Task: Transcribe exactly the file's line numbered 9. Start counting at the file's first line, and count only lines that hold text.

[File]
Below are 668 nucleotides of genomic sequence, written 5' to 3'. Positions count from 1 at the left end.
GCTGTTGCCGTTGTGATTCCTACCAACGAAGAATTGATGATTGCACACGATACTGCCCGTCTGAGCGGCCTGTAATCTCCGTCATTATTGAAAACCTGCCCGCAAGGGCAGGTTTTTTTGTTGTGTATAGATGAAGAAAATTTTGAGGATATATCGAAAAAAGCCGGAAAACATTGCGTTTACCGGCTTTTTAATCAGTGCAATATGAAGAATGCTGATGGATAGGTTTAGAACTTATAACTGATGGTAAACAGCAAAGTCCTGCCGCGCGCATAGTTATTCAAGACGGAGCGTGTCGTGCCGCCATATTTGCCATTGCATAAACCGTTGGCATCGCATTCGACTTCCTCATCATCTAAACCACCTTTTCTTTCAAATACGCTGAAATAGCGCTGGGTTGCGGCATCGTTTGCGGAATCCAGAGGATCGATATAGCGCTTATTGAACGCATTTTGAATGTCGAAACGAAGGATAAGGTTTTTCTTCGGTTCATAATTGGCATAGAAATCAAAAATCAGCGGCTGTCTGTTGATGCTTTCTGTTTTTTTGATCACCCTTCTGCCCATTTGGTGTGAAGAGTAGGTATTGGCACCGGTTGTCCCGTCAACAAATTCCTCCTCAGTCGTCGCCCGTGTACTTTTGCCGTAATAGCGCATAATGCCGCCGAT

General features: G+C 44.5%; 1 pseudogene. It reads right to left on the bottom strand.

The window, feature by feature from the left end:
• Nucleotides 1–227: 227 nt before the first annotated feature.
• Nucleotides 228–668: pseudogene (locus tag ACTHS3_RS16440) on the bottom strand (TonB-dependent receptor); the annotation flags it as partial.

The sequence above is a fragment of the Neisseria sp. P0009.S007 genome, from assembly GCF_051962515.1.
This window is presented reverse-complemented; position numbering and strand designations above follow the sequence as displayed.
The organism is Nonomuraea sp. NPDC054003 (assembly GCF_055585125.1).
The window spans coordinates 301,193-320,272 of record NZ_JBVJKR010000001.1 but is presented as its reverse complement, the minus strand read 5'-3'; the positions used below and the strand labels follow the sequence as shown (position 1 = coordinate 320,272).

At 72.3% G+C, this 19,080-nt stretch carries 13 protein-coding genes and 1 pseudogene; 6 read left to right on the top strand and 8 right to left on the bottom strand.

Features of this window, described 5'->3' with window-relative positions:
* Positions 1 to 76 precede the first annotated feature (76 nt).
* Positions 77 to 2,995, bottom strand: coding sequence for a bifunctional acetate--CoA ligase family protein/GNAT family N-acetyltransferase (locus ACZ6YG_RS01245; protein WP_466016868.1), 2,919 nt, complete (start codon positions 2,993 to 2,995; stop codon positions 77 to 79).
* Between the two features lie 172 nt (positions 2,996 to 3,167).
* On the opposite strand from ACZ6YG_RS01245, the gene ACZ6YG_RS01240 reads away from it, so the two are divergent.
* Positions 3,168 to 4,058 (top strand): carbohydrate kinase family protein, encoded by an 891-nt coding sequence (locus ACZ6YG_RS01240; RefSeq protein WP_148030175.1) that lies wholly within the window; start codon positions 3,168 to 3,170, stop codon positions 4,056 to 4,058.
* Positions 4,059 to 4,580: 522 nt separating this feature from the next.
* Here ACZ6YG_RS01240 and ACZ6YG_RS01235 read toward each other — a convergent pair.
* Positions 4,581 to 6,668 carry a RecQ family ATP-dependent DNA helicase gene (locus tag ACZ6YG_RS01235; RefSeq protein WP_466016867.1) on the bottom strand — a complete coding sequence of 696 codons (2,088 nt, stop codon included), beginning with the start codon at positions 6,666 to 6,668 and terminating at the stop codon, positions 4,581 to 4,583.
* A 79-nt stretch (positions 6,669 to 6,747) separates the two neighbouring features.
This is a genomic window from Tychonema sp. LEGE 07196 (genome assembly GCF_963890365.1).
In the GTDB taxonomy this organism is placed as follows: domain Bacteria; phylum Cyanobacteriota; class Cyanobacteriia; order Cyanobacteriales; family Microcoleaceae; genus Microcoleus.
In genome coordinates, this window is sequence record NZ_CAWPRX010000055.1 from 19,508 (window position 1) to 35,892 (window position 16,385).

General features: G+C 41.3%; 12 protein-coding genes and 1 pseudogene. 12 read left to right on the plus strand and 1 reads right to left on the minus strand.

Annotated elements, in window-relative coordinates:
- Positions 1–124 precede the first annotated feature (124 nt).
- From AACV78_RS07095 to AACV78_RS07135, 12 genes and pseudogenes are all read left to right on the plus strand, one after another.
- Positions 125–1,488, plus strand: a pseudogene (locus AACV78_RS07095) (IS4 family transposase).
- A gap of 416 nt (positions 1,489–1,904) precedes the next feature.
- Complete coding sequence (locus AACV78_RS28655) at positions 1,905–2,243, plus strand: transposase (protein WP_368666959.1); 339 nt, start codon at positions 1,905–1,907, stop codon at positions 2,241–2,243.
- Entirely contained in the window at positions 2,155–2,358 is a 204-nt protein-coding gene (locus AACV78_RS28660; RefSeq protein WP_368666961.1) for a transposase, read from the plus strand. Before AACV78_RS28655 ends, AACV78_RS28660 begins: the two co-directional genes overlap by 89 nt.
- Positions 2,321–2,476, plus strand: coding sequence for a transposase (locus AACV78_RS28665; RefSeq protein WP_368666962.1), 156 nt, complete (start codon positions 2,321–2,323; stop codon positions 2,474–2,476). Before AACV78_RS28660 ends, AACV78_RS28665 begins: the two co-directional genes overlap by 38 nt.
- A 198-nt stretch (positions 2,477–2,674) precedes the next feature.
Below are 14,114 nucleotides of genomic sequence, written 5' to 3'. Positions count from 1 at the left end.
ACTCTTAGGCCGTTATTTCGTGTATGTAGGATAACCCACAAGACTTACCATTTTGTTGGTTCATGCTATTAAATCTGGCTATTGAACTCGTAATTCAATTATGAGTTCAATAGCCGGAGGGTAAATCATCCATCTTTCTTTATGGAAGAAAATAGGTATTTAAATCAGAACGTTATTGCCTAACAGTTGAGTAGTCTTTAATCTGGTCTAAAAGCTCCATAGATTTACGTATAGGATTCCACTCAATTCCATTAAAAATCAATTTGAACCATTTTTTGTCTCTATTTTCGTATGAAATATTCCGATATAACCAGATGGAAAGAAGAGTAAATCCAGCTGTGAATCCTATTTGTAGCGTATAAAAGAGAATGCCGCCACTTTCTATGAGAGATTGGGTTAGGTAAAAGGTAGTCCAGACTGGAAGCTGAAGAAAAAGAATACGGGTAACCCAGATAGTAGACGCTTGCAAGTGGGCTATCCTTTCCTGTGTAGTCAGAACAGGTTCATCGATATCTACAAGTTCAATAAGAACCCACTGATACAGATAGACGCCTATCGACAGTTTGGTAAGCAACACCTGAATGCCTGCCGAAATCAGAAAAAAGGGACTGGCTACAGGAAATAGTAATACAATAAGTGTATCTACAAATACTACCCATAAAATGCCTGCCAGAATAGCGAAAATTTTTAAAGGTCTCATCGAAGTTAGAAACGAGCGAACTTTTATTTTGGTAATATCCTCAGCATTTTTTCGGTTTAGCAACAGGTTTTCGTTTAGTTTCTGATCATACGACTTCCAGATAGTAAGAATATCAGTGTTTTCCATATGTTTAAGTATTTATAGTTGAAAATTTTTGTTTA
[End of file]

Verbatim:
The organism is Nonomuraea sp. NPDC054003 (assembly GCF_055585125.1).